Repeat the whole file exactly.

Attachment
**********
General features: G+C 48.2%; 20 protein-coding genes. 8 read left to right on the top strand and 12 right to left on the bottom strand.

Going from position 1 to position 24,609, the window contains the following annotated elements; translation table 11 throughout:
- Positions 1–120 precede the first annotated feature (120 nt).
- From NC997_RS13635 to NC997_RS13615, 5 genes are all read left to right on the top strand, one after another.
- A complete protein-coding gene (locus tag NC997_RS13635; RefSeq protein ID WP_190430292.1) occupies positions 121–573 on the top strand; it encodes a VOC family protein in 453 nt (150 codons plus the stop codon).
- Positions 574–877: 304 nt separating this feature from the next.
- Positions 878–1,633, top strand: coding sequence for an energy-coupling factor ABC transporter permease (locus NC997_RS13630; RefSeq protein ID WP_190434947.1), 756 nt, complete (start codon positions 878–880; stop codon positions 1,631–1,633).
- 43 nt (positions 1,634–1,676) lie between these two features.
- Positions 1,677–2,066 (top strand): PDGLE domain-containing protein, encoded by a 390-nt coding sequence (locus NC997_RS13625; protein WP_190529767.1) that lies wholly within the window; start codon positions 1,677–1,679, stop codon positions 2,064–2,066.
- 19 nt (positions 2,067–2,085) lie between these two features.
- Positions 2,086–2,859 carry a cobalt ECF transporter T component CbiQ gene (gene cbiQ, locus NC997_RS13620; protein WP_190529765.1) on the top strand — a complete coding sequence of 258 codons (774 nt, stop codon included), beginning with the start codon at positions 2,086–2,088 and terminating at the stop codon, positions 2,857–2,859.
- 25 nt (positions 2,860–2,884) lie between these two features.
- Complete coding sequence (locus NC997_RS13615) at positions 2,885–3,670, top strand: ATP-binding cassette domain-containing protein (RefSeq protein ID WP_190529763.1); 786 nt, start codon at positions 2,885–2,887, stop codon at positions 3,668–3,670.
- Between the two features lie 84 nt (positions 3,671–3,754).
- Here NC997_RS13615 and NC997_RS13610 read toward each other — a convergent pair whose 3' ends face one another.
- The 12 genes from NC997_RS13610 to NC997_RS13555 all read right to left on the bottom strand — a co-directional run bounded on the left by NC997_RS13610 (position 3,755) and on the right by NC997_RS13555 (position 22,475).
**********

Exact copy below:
General features: G+C 48.2%; 20 protein-coding genes. 8 read left to right on the top strand and 12 right to left on the bottom strand.

Going from position 1 to position 24,609, the window contains the following annotated elements; translation table 11 throughout:
- Positions 1–120 precede the first annotated feature (120 nt).
- From NC997_RS13635 to NC997_RS13615, 5 genes are all read left to right on the top strand, one after another.
- A complete protein-coding gene (locus tag NC997_RS13635; RefSeq protein ID WP_190430292.1) occupies positions 121–573 on the top strand; it encodes a VOC family protein in 453 nt (150 codons plus the stop codon).
- Positions 574–877: 304 nt separating this feature from the next.
- Positions 878–1,633, top strand: coding sequence for an energy-coupling factor ABC transporter permease (locus NC997_RS13630; RefSeq protein ID WP_190434947.1), 756 nt, complete (start codon positions 878–880; stop codon positions 1,631–1,633).
- 43 nt (positions 1,634–1,676) lie between these two features.
- Positions 1,677–2,066 (top strand): PDGLE domain-containing protein, encoded by a 390-nt coding sequence (locus NC997_RS13625; protein WP_190529767.1) that lies wholly within the window; start codon positions 1,677–1,679, stop codon positions 2,064–2,066.
- 19 nt (positions 2,067–2,085) lie between these two features.
- Positions 2,086–2,859 carry a cobalt ECF transporter T component CbiQ gene (gene cbiQ, locus NC997_RS13620; protein WP_190529765.1) on the top strand — a complete coding sequence of 258 codons (774 nt, stop codon included), beginning with the start codon at positions 2,086–2,088 and terminating at the stop codon, positions 2,857–2,859.
- 25 nt (positions 2,860–2,884) lie between these two features.
- Complete coding sequence (locus NC997_RS13615) at positions 2,885–3,670, top strand: ATP-binding cassette domain-containing protein (RefSeq protein ID WP_190529763.1); 786 nt, start codon at positions 2,885–2,887, stop codon at positions 3,668–3,670.
- Between the two features lie 84 nt (positions 3,671–3,754).
- Here NC997_RS13615 and NC997_RS13610 read toward each other — a convergent pair whose 3' ends face one another.
- The 12 genes from NC997_RS13610 to NC997_RS13555 all read right to left on the bottom strand — a co-directional run bounded on the left by NC997_RS13610 (position 3,755) and on the right by NC997_RS13555 (position 22,475).